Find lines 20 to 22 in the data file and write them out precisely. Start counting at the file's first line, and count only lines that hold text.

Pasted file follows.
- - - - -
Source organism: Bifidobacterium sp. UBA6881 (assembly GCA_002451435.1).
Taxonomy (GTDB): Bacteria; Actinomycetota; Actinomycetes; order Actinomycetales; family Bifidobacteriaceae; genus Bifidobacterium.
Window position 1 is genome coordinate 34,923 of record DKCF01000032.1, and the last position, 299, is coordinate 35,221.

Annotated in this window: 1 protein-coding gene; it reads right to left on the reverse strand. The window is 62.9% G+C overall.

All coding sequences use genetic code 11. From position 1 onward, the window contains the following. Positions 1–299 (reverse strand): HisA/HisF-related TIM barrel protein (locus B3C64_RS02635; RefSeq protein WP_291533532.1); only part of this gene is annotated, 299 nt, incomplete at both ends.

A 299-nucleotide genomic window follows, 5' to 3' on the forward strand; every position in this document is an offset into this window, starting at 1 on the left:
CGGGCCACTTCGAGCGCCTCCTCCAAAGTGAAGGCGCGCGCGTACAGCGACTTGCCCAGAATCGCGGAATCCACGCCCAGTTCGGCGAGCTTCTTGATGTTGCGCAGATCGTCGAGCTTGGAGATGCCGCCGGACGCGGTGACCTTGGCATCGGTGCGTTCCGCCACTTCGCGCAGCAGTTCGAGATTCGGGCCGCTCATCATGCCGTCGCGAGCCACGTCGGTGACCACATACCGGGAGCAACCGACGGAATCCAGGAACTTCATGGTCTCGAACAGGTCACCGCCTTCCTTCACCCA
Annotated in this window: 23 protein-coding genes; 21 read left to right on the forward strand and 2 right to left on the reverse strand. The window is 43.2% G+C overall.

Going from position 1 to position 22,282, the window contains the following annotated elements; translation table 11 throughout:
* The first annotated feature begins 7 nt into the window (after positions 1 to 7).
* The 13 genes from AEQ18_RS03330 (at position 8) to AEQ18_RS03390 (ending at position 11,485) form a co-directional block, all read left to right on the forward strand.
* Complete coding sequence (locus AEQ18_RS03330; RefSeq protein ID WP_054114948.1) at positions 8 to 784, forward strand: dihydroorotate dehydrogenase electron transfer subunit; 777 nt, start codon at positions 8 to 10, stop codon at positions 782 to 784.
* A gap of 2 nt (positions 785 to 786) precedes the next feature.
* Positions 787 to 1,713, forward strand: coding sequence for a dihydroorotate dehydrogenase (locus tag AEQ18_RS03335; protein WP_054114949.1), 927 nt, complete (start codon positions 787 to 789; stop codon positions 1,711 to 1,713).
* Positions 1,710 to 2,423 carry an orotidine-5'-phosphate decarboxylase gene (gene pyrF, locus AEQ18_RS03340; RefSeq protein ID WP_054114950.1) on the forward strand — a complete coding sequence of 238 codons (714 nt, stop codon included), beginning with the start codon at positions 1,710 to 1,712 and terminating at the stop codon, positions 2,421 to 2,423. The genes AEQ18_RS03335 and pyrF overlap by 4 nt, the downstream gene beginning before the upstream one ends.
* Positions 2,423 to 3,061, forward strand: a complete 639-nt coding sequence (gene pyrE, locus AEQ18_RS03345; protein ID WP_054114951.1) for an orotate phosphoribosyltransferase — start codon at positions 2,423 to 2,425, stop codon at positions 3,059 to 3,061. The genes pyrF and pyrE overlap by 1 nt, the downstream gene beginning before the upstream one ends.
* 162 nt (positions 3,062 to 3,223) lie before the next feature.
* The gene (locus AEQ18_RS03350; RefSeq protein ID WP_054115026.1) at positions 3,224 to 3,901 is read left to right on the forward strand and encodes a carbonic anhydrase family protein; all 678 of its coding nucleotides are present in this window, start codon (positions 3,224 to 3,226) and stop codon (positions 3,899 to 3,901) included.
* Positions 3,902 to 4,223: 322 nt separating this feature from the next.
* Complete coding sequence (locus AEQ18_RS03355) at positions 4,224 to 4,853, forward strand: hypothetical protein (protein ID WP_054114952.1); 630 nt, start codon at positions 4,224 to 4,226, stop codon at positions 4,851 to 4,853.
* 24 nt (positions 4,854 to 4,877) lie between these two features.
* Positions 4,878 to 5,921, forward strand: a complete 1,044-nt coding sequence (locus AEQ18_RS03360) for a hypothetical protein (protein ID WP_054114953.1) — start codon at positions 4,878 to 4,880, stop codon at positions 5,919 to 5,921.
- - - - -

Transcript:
* Complete coding sequence (locus AEQ18_RS03355) at positions 4,224 to 4,853, forward strand: hypothetical protein (protein ID WP_054114952.1); 630 nt, start codon at positions 4,224 to 4,226, stop codon at positions 4,851 to 4,853.
* 24 nt (positions 4,854 to 4,877) lie between these two features.
* Positions 4,878 to 5,921, forward strand: a complete 1,044-nt coding sequence (locus AEQ18_RS03360) for a hypothetical protein (protein ID WP_054114953.1) — start codon at positions 4,878 to 4,880, stop codon at positions 5,919 to 5,921.